Starting Pitcher xERA Underperformers — Jun 23, 2022

I haven’t done a lot of research on Statcast’s xERA metric, but it’s similar to batter xwOBA in that it uses a pitcher’s actual batted balls against to compute what a pitcher’s ERA “should” be. That means for all those who love justifying a pitcher’s low BABIP being the result of allowing soft contact, xERA should theoretically account for this. Now, this doesn’t mean the pitcher will continue to allow the types of batted balls that have resulted in a suppressed or inflated xERA, but it does suggest that what they have already allowed should yield the calculated xERA. So let’s review the pitchers who have most underperformed their xERA marks.

xERA Underperformers
Name K% BB% BABIP LOB% HR/FB ERA xERA Diff
Alex Cobb 27.2% 7.2% 0.381 55.6% 19.2% 5.62 2.23 3.39
Elieser Hernandez 21.6% 6.9% 0.269 69.0% 21.2% 6.75 5.06 1.69
Hunter Greene 30.1% 9.9% 0.260 75.6% 18.3% 5.26 3.67 1.59
Zach Eflin 20.2% 4.9% 0.290 65.9% 11.1% 4.43 2.99 1.44
Dylan Bundy 18.8% 4.3% 0.302 69.0% 13.7% 5.17 3.80 1.37
Tyler Mahle 25.9% 8.9% 0.309 66.8% 8.0% 4.57 3.23 1.34
Austin Gomber 18.0% 7.4% 0.332 57.7% 12.7% 6.43 5.13 1.30
German Marquez 20.1% 7.3% 0.338 61.8% 20.0% 6.16 4.87 1.29
Aaron Ashby 27.5% 10.7% 0.336 70.7% 18.8% 4.25 3.01 1.24

My gosh, Alex Cobb is far and away the xERA underperformance king so far, though it’s come in just over the minimum innings I set of 40. With a career best strikeout rate and GB%, it’s shocking to see how inflated his ERA is. You can thank the trio of inflated BABIP and HR/FB rate, along with a suppressed LOB% for the underperformance. Cobb is not a perennial underperformer either, in fact, he has overperformed every year of his career. Oh, and his sinker has gained nearly two miles per hour of velocity. You might be lucky enough to find him sitting in your free agent pool. He’s a screaming buy.

With a high 90s fastball, Hunter Greene got a lot of sleeper love when he was competing for a rotation spot out of spring training. So far, the skills have been there, including a 30.1% strikeout rate. But an inflated HR/FB rate, combined with an insane 56% FB%, have wreaked havoc on his ERA. Great American Ballpark isn’t exactly the best park to be an extreme fly ball pitcher. That HR/FB rate figures to decline, but the FB% remains scary. He makes for a good buy in keeper leagues, assuming he’s cheap, but I’m a bit hesitant in single season shallow mixed leagues.

It’s hard to believe in Zach Eflin’s xERA, given his mediocre strikeout rate and overall skill set. Plus, while his LOB% is a bit low, his BABIP and HR/FB are fairly normal. It’s clear that based on his batted balls against, Statcast thinks he should have enjoyed better luck, but I wouldn’t expect it to last given his history. However, he has changed up his pitch mix, throwing a cutter now and his curveball significantly more, at the expense of his changeup and slider. That hasn’t made a lick of difference in the underlying skills, but perhaps has led to worse quality contact by opposing batters that should have yielded better results. Still, I’m not buying here.

Dylan Bundy has been an xERA underperformer for the majority of his career, but much of that was because he pitched half his games in a hitter’s paradise in Baltimore. With his fastball velocity down below 90 MPH for the first time, his strikeout rate has plummeted, while his BABIP has jumped to the second highest mark of his career. He could probably do better than a 5.17 ERA, but I have no interest here given the velocity loss leading to fewer strikeouts.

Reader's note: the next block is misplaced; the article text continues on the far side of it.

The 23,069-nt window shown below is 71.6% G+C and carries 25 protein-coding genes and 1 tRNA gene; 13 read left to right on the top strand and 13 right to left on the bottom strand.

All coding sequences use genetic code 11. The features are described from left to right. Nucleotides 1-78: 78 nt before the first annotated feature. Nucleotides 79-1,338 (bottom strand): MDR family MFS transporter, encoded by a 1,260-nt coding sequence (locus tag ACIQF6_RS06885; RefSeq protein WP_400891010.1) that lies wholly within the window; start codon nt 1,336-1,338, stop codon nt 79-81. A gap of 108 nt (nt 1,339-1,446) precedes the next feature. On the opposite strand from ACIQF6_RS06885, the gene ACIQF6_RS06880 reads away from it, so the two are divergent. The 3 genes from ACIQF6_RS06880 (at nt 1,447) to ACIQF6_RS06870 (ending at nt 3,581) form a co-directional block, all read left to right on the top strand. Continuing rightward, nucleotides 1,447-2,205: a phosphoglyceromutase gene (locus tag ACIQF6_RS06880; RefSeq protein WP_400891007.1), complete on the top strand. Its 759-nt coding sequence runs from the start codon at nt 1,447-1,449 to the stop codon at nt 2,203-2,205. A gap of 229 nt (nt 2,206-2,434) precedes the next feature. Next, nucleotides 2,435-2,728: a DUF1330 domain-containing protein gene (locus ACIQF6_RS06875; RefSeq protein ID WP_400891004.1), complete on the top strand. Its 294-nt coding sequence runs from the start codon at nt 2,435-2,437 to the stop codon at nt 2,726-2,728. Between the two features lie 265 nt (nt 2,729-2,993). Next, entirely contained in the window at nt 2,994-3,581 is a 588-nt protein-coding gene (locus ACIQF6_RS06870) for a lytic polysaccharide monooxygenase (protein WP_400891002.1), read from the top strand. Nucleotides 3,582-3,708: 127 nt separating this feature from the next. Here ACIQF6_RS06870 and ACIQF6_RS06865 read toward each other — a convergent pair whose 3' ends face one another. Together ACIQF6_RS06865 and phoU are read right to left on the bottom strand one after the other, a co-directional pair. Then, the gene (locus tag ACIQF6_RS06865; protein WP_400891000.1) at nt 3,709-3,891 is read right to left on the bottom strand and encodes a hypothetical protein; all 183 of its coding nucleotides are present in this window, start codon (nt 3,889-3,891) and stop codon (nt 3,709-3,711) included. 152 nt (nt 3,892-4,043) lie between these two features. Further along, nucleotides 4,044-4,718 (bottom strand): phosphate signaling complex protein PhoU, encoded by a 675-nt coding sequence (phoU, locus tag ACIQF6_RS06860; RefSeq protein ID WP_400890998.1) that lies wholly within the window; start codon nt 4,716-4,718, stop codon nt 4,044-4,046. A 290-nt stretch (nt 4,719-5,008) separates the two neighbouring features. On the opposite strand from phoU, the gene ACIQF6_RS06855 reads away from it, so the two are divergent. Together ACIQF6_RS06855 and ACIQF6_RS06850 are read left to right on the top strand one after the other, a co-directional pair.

The second highest BABIP and second lowest LOB% of Tyler Mahle’s career has driven his ERA higher, but his xERA is actually the lowest of his career. I’m guessing that HR/FB rate is going to rise, but it should be offset by a drop in BABIP and increase in LOB%. I’m a bit concerned that his FB% has risen, so an increase in HR/FB rate could really up the homers allowed.

I’m never sure how to treat Rockies players when it comes to Statcast metrics, but German Marquez’s SwStk% has plummeted and strikeout rate is at a career low. So unlucky or not with his 6.16 ERA, I’m not interested, even if he does see better results the rest of the way.

Hopefully Aaron Ashby’s injury doesn’t knock him out too long, as I’m really intrigued by his combination of strikeouts and groundballs. A combination of inflated BABIP and HR/FB rate has driven up his ERA and overshadowed an exciting skill set. This is a good opportunity for keeper leaguers to try buying here.





Mike Podhorzer is the 2015 Fantasy Sports Writers Association Baseball Writer of the Year. He produces player projections using his own forecasting system and is the author of the eBook Projecting X 2.0: How to Forecast Baseball Player Performance, which teaches you how to project players yourself. His projections helped him win the inaugural 2013 Tout Wars mixed draft league. Follow Mike on Twitter @MikePodhorzer and contact him via email.

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Werthlessmember
12 days ago

Sometimes this stat can also be “pitching in front of a bad defense” or “pitchers who have struggled executing their pitches out of the stretch.” The former results in poor outs conversion, and the latter can result in low LOB% and what could look like unlucky sequencing of hits.

hmmph3
12 days ago
Reply to  Werthless

For Alex Cobb, it is certainly the former (so far).

si.or.nomember
12 days ago
Reply to  hmmph3

Why do you say certainly? Looking at the xWOBA for pitchers on the Giants, there don’t seem to be any particularly obvious trends there.

Wouldn’t bad defense reflect across all of their pitchers?

Mentholmember
11 days ago
Reply to  si.or.no

I believe hmmph3 is referring to a memorable bad outing this year where the Giants defense just ruined him. (But I’m apparently too old to remember it well.)